Apparently ignoring the economic problems besetting the country, Utah's unemployment figure dropped to 4.4 percent in October from 4.5 percent in September, according to the Utah Department of Employment Security's monthly jobless report.

"Utah seems to be ignoring the gloom and doom predictions for the U.S. labor market as a whole," said Lecia Parks Langston, chief economist for the department. "Not only is unemployment holding near 4.5 percent, but job growth in the state remains vigorous, and hopefully the psychology of recession will not blind Utahns to our strong economy," she said.Nationally, the U.S. Labor Department reported unemployment in October remained at 5.7 percent, unchanged from September.

About 35,800 Utahns were out of work in October, the same number as October 1989. Because employment has been growing, it pushed the jobless rate down slightly from the 4.5 percent figure of a year ago.

Non-farm employment in Utah is up almost 5 percent since October 1989, which translates into 33,000 new jobs. "So far, Utah's labor market hasn't caught the lethargy of the U.S. as a whole. However, economic expansion in the 1980s has proved all along to be a rather regional beast," said Langston.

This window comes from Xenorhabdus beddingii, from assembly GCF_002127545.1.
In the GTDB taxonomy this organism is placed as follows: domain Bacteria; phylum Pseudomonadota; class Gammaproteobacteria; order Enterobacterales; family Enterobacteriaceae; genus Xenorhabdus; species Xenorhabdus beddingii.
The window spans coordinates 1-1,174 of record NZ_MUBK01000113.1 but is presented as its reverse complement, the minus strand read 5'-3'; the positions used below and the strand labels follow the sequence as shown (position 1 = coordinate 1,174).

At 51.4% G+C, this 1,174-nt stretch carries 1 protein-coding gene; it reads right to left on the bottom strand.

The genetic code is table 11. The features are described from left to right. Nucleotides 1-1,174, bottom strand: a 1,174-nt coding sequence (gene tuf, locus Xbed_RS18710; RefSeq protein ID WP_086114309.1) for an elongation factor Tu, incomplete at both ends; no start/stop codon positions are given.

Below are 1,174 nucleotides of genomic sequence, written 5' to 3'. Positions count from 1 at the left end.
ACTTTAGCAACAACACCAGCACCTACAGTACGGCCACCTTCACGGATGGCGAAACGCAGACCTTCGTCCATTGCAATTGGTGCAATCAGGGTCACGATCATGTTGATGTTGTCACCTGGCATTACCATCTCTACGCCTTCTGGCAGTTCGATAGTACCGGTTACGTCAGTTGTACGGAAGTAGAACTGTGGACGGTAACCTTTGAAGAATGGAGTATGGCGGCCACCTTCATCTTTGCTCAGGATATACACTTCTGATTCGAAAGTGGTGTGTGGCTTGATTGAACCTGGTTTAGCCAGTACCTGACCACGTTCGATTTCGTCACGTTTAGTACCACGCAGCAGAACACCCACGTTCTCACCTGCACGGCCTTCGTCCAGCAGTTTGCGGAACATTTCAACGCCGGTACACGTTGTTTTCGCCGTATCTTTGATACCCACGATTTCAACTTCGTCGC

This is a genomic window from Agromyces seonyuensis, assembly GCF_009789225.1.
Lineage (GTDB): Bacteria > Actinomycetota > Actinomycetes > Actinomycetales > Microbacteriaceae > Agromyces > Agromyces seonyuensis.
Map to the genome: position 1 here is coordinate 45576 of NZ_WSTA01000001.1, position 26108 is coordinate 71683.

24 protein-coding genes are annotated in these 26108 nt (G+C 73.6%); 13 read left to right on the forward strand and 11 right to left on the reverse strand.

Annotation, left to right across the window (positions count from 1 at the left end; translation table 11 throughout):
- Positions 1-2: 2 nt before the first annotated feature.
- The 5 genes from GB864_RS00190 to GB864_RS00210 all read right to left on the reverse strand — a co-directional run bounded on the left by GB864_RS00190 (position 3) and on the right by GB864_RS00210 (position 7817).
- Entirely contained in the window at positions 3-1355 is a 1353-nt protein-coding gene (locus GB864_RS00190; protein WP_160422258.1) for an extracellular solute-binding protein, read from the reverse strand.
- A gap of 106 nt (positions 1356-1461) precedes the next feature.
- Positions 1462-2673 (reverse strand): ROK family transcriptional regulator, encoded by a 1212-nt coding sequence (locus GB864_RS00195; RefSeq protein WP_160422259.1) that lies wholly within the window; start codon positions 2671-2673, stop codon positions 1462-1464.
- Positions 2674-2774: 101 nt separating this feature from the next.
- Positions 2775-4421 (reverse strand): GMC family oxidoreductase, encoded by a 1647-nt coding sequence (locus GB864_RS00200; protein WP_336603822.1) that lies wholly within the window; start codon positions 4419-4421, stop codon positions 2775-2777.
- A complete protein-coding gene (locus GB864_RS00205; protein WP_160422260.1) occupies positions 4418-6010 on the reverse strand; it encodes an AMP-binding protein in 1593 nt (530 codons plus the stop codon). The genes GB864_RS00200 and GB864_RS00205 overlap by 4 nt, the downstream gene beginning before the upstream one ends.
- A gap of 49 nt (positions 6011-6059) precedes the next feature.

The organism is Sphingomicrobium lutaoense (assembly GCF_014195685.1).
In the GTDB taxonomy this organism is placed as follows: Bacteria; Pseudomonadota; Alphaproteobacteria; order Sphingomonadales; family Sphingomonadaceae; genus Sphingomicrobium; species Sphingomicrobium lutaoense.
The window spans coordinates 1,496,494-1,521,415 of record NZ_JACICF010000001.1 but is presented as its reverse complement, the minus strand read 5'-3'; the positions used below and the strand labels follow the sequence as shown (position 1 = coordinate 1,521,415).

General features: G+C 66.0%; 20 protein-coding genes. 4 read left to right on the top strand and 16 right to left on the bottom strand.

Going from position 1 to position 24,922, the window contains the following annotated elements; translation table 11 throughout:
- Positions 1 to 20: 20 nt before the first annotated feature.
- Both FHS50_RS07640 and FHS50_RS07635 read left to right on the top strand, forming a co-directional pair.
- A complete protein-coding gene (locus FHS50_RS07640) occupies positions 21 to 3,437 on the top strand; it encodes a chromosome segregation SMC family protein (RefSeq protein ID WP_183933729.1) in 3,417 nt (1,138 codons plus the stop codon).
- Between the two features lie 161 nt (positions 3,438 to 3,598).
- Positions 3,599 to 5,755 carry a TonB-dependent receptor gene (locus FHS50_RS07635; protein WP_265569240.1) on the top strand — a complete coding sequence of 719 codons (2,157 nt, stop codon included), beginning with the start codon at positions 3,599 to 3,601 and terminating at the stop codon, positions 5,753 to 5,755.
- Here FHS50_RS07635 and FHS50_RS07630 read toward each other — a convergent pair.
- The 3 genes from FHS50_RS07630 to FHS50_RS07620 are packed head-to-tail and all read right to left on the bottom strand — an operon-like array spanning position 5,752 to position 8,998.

In spite of the fact that several small sectors have lost employment in the past year, all of the state's major industries are growing. Service and trade continued to show the strongest expansion both in actual jobs and percentage growth, she said.

The service industry remains at the top in job creation with a 7 percent increase and a total of 12,200 new jobs. Computer services (such as software companies) continue to show phenomenal growth rates, up 23 percent since last year.

With 9,500 new jobs, the trade sector made a strong showing in job creation, and most of them came in the retail trade area. Jobs in the wholesale trade area showed a 3 percent increase.

The transportation/communication/utilities sector job creation showed a 5 percent increase in the past 12 months. However, trucking/warehousing and air transportation provided the largest portion of this sector's 2,100 new jobs. Railroad employment is down, while communication and utilities employment held steady, Langston said.

Fabricated metal products and electrical machinery manufacturing with 800 lost jobs was the most glaring example among the small industries with declining employment. Railroad transportation and communications lost about 100 jobs each, and the federal government lost about 500 defense jobs.